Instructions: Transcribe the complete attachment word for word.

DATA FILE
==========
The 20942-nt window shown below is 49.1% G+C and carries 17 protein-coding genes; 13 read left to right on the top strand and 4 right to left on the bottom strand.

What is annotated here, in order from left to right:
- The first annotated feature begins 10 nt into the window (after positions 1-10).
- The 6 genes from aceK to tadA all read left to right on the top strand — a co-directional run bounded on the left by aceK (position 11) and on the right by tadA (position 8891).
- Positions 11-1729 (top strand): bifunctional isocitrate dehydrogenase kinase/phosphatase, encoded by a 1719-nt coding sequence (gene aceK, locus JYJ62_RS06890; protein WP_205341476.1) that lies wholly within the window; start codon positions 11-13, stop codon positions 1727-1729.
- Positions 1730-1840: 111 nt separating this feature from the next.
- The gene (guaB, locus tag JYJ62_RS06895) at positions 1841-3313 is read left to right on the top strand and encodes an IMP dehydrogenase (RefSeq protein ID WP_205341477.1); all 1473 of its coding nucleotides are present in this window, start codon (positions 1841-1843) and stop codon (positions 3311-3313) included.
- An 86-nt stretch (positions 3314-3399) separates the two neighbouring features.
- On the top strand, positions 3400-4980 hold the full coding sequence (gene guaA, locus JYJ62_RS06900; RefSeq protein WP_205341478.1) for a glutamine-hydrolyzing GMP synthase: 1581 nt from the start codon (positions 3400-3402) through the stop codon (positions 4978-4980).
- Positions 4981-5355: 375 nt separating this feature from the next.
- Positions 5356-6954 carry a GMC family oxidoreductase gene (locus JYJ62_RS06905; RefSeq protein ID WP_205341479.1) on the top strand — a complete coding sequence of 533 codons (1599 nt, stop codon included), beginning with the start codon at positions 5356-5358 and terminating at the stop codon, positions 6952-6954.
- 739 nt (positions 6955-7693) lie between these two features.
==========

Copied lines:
The 20942-nt window shown below is 49.1% G+C and carries 17 protein-coding genes; 13 read left to right on the top strand and 4 right to left on the bottom strand.

What is annotated here, in order from left to right:
- The first annotated feature begins 10 nt into the window (after positions 1-10).
- The 6 genes from aceK to tadA all read left to right on the top strand — a co-directional run bounded on the left by aceK (position 11) and on the right by tadA (position 8891).
- Positions 11-1729 (top strand): bifunctional isocitrate dehydrogenase kinase/phosphatase, encoded by a 1719-nt coding sequence (gene aceK, locus JYJ62_RS06890; protein WP_205341476.1) that lies wholly within the window; start codon positions 11-13, stop codon positions 1727-1729.
- Positions 1730-1840: 111 nt separating this feature from the next.
- The gene (guaB, locus tag JYJ62_RS06895) at positions 1841-3313 is read left to right on the top strand and encodes an IMP dehydrogenase (RefSeq protein ID WP_205341477.1); all 1473 of its coding nucleotides are present in this window, start codon (positions 1841-1843) and stop codon (positions 3311-3313) included.
- An 86-nt stretch (positions 3314-3399) separates the two neighbouring features.
- On the top strand, positions 3400-4980 hold the full coding sequence (gene guaA, locus JYJ62_RS06900; RefSeq protein WP_205341478.1) for a glutamine-hydrolyzing GMP synthase: 1581 nt from the start codon (positions 3400-3402) through the stop codon (positions 4978-4980).
- Positions 4981-5355: 375 nt separating this feature from the next.
- Positions 5356-6954 carry a GMC family oxidoreductase gene (locus JYJ62_RS06905; RefSeq protein ID WP_205341479.1) on the top strand — a complete coding sequence of 533 codons (1599 nt, stop codon included), beginning with the start codon at positions 5356-5358 and terminating at the stop codon, positions 6952-6954.
- 739 nt (positions 6955-7693) lie between these two features.